Grandma Marge, Uncle Arthur, Aunt Patty
Grandma grew up in the country with her Norwegian mom, farmer dad and her two sisters and brother. When the surviving siblings and all of their off-spring are in a room together, the memories of life on a farm flow. It was a different time and it always reminds me how important it is to preserve those memories.

My favorite memories of Grandma involve swimming at her house. She and my grandpa had an awesome pool, screened in, with a slide and a volleyball net. We spent most of our early childhood swimming at that house. I learned how to swim there when my dad threw me in the deep end. Emily lost a tooth in the shallow end. We'd watch Uncle Kevin and his friends in awe as they played volleyball and were just cool.

Grandma was never a very good gift-giver (one year I got shoelaces. Another Bible stories on VHS...even though we didn't have a VCR yet). But when our baby sister Katie was born, she took Emily and I to the mall and let us pick out Cabbage Patch dolls. She also let us get our ears pierced and it was one of the most special days of my 10-year-old life.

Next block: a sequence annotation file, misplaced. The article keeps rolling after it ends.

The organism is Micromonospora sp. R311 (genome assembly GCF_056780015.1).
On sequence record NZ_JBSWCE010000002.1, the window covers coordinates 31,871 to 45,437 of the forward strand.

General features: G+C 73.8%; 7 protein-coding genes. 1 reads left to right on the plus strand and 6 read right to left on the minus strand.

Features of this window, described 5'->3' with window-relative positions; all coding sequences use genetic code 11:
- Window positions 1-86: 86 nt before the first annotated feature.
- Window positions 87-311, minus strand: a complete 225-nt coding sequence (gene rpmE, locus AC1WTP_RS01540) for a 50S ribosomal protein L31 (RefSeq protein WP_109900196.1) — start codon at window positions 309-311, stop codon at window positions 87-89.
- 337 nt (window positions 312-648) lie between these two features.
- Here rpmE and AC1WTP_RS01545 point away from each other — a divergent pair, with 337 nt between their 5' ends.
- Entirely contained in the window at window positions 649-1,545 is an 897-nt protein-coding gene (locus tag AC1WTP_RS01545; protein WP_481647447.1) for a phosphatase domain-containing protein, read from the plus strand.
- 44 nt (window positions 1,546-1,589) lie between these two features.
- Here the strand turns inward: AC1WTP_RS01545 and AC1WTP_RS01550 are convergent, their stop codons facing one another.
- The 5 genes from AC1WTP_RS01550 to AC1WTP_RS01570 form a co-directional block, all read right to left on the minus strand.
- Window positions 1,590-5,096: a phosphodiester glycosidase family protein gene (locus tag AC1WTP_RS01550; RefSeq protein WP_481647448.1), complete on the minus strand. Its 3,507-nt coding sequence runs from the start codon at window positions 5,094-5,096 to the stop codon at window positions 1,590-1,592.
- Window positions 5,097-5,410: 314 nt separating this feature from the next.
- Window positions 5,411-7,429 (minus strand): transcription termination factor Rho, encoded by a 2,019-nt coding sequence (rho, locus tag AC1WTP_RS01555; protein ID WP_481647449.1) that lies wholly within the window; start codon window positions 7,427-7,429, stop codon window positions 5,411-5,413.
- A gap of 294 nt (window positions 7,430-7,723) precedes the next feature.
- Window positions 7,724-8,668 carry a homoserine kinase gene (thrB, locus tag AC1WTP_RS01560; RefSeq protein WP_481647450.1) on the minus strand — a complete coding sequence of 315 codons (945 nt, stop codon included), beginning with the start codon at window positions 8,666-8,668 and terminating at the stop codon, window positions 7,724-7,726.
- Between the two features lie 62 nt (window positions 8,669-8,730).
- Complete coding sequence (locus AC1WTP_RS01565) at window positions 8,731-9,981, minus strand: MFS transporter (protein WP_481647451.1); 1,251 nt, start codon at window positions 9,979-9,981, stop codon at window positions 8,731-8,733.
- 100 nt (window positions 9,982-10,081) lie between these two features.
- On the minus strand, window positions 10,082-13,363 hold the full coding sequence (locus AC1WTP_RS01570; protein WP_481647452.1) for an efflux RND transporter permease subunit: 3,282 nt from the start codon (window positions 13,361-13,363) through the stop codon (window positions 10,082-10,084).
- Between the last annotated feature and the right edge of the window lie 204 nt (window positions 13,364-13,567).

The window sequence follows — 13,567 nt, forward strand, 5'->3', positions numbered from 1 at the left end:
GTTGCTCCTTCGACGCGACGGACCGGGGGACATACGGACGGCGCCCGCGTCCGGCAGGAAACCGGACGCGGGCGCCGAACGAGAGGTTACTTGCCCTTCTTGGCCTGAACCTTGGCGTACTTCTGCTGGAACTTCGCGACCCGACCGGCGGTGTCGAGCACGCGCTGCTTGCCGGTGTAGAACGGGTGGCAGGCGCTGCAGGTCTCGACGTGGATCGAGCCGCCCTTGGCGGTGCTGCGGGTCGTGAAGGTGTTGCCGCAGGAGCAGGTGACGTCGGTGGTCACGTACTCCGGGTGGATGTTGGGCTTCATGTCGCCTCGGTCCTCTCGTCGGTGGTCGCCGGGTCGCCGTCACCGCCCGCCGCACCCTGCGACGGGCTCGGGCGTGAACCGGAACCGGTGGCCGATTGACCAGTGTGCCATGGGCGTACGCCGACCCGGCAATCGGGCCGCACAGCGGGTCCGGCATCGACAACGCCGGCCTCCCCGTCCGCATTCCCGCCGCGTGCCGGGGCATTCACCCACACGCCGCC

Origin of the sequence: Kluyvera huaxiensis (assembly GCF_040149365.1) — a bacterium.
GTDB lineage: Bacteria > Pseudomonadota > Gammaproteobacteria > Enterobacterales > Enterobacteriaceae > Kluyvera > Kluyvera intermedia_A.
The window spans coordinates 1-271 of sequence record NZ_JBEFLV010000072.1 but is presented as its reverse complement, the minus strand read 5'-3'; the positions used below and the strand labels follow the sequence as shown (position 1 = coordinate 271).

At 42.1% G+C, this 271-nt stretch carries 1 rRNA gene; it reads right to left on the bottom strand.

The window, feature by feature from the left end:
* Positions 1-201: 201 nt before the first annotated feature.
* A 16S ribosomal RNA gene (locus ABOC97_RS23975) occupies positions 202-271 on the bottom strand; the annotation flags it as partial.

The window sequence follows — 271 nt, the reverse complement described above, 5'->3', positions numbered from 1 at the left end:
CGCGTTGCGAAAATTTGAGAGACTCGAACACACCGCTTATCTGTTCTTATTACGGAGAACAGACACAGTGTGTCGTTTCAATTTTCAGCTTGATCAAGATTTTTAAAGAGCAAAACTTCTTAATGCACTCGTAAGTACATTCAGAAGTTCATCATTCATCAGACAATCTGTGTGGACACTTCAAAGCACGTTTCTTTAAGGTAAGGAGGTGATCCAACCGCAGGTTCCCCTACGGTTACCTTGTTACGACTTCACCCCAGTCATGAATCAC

Grandma always had a collection of books for us to read (both my grandmothers were awesome at this). She ordered the Sweet Pickles series to keep at her house and we wore those books out. There was a wooden bookshelf in the guest room and that was always the first place I would go when we visited.

Grandma also loved to read, the steamier the romance novel, the better. I remember driving to Florida with her one year when I was 12 and she had a huge bag of books in the backseat. I began to pilfer her stash and I think I might have become a woman on that trip. I definitely learned some things about heaving bosoms and ripping bodices from Grandma's stash of books.